Dairy industry leaders are abruptly shifting their focus as the ongoing COVID-19 pandemic has not only wreaked havoc on communities all across the nation but also on dairy farmers and the supply chain -- a very different story from just a few short months ago.
“I think it’s fair to say the pandemic has been a gut punch to commodity prices across the board for American agriculture, but probably most significant for the dairy industry and dairy farmers,” U.S. Dairy Export Council chief executive officer and president Tom Vilsack said. “We’ve seen Class 3 milk prices decline by 26% [and] Class 4 milk prices by 36% in recent days -- a more significant drop than just about any other commodity has endured.”
Furthermore, reports of dairy farmers dumping milk, dairy product rationing in retail grocery stores and food banks running out of items have surfaced, highlighting only a small portion of the very challenging and complex situation.
“The first and most critical is to do things to get product in the hands of people immediately,” Dairy Management Inc. (DMI) CEO Tom Gallagher noted during a conference call Friday. “That’s a dire need.”
He added, “Our challenge that we’ve tried to deal with is where we can connect those disconnected supply chains to new supply chains.”
Industry leaders have been working 24/7 to reallocate supply where it is needed the most, four emergency action teams have been established to solve problems and staff have been realigned to address the most pressing needs.
“There is not one answer in terms of what the [dairy] checkoff can do," Gallagher said. "We have to try a ton of different things, and hopefully, that will add up.”
Due to the extraordinary challenges, DMI leaders have outlined a shift in its business that they say will help farmers weather the growing challenges they face amid the COVID-19 pandemic. A letter has been sent to Agriculture Secretary Sonny Perdue to share the new focus.
The outline prioritizes work focused on three key areas: schools, hunger and foodservice and industry partnerships.
In the letter, DMI president Barb O’Brien said: “With unprecedented impact on virtually every aspect of the dairy sector -- from farm inputs and production and workforce challenges to disruption in transportation, processing, warehousing and marketplace access -- DMI and its network of 16 state and regional units have quickly responded to the still deepening business and cultural shifts occurring as a result of the global COVID-19 pandemic.”
O’Brien said the checkoff’s mission of building sales and trust on behalf of U.S. dairy farmers and importers will prioritize limiting milk disposal and redirecting supply to serve those in greatest need over the next two months.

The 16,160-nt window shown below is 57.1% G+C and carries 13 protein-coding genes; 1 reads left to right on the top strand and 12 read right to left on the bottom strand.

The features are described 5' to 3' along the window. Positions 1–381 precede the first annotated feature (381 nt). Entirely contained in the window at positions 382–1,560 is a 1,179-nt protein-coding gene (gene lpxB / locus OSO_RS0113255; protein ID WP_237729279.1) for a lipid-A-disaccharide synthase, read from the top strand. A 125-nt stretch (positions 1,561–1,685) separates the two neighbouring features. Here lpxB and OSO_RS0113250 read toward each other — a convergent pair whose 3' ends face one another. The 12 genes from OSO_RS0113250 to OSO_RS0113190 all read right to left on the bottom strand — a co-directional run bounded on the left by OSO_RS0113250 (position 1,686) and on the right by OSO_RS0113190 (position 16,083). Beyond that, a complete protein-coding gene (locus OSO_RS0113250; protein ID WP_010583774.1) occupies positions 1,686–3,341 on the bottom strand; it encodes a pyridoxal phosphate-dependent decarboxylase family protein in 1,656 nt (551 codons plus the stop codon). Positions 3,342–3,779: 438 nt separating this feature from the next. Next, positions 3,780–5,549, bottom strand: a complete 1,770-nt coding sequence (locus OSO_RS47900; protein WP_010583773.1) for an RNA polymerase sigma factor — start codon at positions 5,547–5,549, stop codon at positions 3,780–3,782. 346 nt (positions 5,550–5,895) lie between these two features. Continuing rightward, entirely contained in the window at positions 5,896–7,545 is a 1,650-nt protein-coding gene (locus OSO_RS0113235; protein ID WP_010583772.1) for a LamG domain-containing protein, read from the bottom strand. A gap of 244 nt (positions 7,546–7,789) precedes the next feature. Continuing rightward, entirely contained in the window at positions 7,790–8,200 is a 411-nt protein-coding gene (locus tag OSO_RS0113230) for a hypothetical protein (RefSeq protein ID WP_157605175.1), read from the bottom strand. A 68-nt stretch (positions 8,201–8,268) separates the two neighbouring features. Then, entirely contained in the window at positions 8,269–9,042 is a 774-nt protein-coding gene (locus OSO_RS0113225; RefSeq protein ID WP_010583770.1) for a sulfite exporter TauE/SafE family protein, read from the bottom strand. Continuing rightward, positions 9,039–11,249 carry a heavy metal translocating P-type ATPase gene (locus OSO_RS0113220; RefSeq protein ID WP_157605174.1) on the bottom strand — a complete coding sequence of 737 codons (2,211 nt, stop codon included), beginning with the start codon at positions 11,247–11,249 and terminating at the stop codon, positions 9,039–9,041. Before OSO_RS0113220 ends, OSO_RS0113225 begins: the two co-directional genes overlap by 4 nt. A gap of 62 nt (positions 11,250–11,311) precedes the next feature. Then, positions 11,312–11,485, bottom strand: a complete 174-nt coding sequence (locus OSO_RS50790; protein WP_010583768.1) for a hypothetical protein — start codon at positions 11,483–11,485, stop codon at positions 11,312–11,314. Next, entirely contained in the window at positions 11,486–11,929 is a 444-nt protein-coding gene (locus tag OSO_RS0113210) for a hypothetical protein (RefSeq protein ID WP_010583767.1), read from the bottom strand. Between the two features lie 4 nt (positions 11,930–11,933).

Details of the effort include:
* Ensuring access to school meals. By working through the farmer-founded GENYOUth organization, local promotion groups, the U.S. Department of Agriculture and technology and food companies such as Domino’s, YUM! Brands and others, the goal is to ensure that school children will continue to receive meals. This is critical not only for the health of children but to maintain the 7% of fluid milk that flows through the school channel.
GENYOUth created the “For Schools’ Sake – Help Us Feed Our Nation’s Kids!” movement, which so far has generated $3 million in corporate and individual donations. More than 5,000 applications have been submitted by school districts across the country requesting up to $3,000 grants for equipment, packaging and other supplies as school foodservice professionals work tirelessly to feed at-risk children. GENYOUth seeks to raise an additional $12 million to satisfy these requests.
For more on the current efforts by GENYOUth, listen to this week’s "Feedstuffs in Focus" podcast.
* Helping food banks meet growing need. DMI is working with cooperatives and companies, quick-service and foodservice partners and Feeding America to broaden access to dairy foods for the growing number of people facing food insecurity. The checkoff is convening cooperative leaders in search of a destination for excess supply with local processors and food banks. This effort already is diverting more than 100,000 gal. of milk per week into the hunger system in Texas, New Mexico, Indiana, Michigan, Ohio, New York and New England.
* Convening partners across supply chain. Working with domestic and international partners to realign the supply of dairy products to those in need while working through the U.S. Dairy Export Council to assure that dairy products continue to flow or resume flowing into the critical export market.
After more than 10 years of partnership with dairy farmers, Domino’s is working with GENYOUth and local organizations to pilot a grab-and-go meal program at 31 public school sites in Miami, Fla. So far, approximately 23,000 meals have been made available, and similar opportunities through other franchisees in Michigan and other locations are being explored.
“The dairy checkoff has earned the knowledge, credibility and relationships to work across the chain to accomplish — on farmers’ behalf — what no other company or sector can do alone,” O’Brien said. “We are urgently executing these strategies across the U.S. to help dairy farmers in this time of crisis, which is more important now than ever in our history.”